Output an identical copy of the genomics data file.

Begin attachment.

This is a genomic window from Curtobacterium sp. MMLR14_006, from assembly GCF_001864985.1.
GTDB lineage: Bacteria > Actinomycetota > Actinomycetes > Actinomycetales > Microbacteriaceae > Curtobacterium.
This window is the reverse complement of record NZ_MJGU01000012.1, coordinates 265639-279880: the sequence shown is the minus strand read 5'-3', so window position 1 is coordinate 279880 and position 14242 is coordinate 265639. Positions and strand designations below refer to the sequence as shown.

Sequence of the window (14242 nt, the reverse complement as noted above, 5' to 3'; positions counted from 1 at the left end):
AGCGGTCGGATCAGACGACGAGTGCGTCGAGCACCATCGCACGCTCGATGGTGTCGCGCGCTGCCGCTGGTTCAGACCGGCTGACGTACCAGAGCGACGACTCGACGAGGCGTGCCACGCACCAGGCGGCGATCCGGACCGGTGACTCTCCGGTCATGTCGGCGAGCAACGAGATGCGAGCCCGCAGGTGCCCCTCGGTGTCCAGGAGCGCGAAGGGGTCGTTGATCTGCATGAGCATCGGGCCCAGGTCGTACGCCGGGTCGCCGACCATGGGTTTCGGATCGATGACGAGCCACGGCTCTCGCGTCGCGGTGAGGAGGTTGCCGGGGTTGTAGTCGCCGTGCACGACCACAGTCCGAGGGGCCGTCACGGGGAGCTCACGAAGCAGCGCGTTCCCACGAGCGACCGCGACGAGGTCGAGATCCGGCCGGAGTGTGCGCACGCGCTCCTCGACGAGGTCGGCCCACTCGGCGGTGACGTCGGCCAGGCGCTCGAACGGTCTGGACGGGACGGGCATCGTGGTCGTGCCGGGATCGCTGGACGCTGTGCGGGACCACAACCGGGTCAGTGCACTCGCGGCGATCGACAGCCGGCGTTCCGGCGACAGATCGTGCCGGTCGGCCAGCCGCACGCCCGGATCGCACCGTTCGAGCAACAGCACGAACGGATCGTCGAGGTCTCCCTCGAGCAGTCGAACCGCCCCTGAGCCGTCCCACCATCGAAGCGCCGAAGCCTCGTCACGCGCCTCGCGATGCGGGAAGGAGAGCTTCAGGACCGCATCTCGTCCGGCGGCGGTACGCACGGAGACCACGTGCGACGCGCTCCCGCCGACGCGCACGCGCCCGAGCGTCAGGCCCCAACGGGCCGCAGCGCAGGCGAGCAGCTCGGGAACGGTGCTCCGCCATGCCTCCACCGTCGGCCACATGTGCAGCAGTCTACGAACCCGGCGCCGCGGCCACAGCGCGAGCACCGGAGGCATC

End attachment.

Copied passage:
This is a genomic window from Curtobacterium sp. MMLR14_006, from assembly GCF_001864985.1.
GTDB lineage: Bacteria > Actinomycetota > Actinomycetes > Actinomycetales > Microbacteriaceae > Curtobacterium.
This window is the reverse complement of record NZ_MJGU01000012.1, coordinates 265639-279880: the sequence shown is the minus strand read 5'-3', so window position 1 is coordinate 279880 and position 14242 is coordinate 265639. Positions and strand designations below refer to the sequence as shown.

Sequence of the window (14242 nt, the reverse complement as noted above, 5' to 3'; positions counted from 1 at the left end):
AGCGGTCGGATCAGACGACGAGTGCGTCGAGCACCATCGCACGCTCGATGGTGTCGCGCGCTGCCGCTGGTTCAGACCGGCTGACGTACCAGAGCGACGACTCGACGAGGCGTGCCACGCACCAGGCGGCGATCCGGACCGGTGACTCTCCGGTCATGTCGGCGAGCAACGAGATGCGAGCCCGCAGGTGCCCCTCGGTGTCCAGGAGCGCGAAGGGGTCGTTGATCTGCATGAGCATCGGGCCCAGGTCGTACGCCGGGTCGCCGACCATGGGTTTCGGATCGATGACGAGCCACGGCTCTCGCGTCGCGGTGAGGAGGTTGCCGGGGTTGTAGTCGCCGTGCACGACCACAGTCCGAGGGGCCGTCACGGGGAGCTCACGAAGCAGCGCGTTCCCACGAGCGACCGCGACGAGGTCGAGATCCGGCCGGAGTGTGCGCACGCGCTCCTCGACGAGGTCGGCCCACTCGGCGGTGACGTCGGCCAGGCGCTCGAACGGTCTGGACGGGACGGGCATCGTGGTCGTGCCGGGATCGCTGGACGCTGTGCGGGACCACAACCGGGTCAGTGCACTCGCGGCGATCGACAGCCGGCGTTCCGGCGACAGATCGTGCCGGTCGGCCAGCCGCACGCCCGGATCGCACCGTTCGAGCAACAGCACGAACGGATCGTCGAGGTCTCCCTCGAGCAGTCGAACCGCCCCTGAGCCGTCCCACCATCGAAGCGCCGAAGCCTCGTCACGCGCCTCGCGATGCGGGAAGGAGAGCTTCAGGACCGCATCTCGTCCGGCGGCGGTACGCACGGAGACCACGTGCGACGCGCTCCCGCCGACGCGCACGCGCCCGAGCGTCAGGCCCCAACGGGCCGCAGCGCAGGCGAGCAGCTCGGGAACGGTGCTCCGCCATGCCTCCACCGTCGGCCACATGTGCAGCAGTCTACGAACCCGGCGCCGCGGCCACAGCGCGAGCACCGGAGGCATC